From the Publisher
“Compassionate… In the absence of a cure for Alzheimer's, Gillick commendably suggests that people afflicted with the disorder, along with other dementing illnesses, deserve our compassionate acceptance.”—Washington Post

“A compelling narrative with factual information. Although this book will be of special interest to those affected by dementia, it is designed to inform all members of society.”—Library Journal

“An instructive, consciousness-raising look at Alzheimer's that not only makes painfully clear what it does to an individual and a family, but also clarifies how politics and cultural attitudes are intertwined with Alzheimer's research… frank and discerning.”—Kirkus Reviews

Product Details

ISBN-13:
9780525941453
Publisher:
Penguin Publishing Group
Publication date:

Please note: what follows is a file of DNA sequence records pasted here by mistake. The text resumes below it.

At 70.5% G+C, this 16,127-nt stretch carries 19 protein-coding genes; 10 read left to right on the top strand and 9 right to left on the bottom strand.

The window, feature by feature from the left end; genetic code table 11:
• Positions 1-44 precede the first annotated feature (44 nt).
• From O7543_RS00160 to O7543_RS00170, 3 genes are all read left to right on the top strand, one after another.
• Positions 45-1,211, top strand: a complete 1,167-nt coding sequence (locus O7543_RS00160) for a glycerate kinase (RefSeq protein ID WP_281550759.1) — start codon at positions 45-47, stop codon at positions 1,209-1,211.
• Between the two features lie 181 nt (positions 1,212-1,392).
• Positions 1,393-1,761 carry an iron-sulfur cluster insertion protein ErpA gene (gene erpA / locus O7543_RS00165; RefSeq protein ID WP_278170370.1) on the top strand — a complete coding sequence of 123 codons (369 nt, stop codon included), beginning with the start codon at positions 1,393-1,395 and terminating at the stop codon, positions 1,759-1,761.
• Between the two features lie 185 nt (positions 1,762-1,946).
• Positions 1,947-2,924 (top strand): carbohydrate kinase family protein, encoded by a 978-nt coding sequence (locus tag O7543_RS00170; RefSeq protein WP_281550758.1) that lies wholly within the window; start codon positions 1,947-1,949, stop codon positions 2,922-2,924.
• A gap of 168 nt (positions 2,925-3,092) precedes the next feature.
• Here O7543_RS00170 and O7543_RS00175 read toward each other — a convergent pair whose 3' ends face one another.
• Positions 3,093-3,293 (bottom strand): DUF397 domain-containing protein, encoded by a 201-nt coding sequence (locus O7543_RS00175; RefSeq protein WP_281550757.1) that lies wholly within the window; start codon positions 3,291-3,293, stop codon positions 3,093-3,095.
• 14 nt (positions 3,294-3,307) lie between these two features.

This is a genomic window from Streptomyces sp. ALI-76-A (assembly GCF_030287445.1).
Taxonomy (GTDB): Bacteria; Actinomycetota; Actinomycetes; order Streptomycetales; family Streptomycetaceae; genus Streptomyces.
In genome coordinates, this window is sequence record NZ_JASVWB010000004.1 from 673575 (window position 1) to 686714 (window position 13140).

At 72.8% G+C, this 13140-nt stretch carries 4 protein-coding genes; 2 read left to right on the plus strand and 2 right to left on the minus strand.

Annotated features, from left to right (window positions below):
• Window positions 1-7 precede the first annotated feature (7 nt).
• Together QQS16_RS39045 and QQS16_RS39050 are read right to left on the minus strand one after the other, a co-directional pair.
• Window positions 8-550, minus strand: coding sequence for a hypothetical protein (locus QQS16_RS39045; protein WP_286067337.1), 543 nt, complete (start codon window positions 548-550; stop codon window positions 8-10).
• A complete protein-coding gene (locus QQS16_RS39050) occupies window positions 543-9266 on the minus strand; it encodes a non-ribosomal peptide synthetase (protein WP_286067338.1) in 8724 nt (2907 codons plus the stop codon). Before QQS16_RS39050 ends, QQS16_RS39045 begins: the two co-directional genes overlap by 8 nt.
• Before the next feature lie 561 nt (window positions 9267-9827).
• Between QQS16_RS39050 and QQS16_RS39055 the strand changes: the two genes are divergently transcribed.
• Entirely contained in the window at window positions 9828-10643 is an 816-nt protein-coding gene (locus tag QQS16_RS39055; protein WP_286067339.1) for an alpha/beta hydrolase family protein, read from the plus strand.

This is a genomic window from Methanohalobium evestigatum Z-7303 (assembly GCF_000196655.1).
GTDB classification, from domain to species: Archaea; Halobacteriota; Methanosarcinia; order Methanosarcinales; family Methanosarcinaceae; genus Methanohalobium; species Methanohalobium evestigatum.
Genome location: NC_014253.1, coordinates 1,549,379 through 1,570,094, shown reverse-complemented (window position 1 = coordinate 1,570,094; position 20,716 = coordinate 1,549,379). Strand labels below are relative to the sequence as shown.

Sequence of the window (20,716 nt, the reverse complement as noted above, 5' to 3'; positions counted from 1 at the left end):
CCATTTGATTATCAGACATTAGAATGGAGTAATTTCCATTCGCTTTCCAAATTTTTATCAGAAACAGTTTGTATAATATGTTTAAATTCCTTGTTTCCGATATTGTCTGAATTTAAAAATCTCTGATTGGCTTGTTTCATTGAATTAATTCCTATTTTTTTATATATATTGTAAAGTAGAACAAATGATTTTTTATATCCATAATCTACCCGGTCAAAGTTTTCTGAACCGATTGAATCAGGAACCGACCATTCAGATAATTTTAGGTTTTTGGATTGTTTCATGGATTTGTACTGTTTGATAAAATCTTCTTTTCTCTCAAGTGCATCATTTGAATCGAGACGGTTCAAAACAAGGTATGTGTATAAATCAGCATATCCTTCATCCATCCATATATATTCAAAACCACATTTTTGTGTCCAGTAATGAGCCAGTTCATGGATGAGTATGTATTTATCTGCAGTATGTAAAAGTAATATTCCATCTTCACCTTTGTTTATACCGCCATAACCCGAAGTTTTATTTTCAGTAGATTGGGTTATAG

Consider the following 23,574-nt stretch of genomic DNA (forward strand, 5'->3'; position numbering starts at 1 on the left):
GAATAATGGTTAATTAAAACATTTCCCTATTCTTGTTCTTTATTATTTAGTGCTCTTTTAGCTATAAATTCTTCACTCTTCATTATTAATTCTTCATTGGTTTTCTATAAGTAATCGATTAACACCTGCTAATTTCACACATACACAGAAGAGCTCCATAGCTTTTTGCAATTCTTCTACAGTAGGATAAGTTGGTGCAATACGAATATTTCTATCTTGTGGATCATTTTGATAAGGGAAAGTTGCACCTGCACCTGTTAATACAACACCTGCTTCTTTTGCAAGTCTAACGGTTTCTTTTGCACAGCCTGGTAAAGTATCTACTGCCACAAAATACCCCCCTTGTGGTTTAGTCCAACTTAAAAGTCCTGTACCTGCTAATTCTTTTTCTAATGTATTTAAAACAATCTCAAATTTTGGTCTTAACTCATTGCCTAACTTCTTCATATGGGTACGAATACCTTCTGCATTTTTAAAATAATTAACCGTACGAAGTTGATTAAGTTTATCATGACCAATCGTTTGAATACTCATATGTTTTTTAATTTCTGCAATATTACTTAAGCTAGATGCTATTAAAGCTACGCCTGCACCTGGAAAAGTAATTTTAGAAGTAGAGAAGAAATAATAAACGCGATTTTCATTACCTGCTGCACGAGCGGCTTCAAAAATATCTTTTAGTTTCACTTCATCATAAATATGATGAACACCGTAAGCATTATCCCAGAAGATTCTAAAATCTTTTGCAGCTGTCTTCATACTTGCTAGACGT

04/01/1998
Pages:
224
Product dimensions:
5.80(w) x 8.74(h) x 1.07(d)

Meet the Author

Muriel Gillick is a physician specializing in the care of elderly patients and adults of all ages who are facing serious, life-threatening illness. She is a staff physician at Harvard Vanguard Medical Associates and a Professor of Population Medicine at Harvard Medical School/Harvard Pilgrim Health Care Institute. She provides consultation to patients at the Brigham and Women Hospital, a major Harvard teaching hospital. Before coming to Harvard Vanguard and the Brigham, Dr. Gillick was Physician-in-Chief at the Hebrew Rehabilitation Center for Aged, a premier long-term care facility in the Boston area. She also served as Director of the Harvard Geriatrics Fellowship Program, which trains young physicians to specialize in geriatric medicine. The major focus of Dr. Gillick's work is caring for patients near the end of their lives. She is particularly interested in helping patients and their families figure out what approach to medical care makes most sense for them, given their underlying health status, their values, and their goals.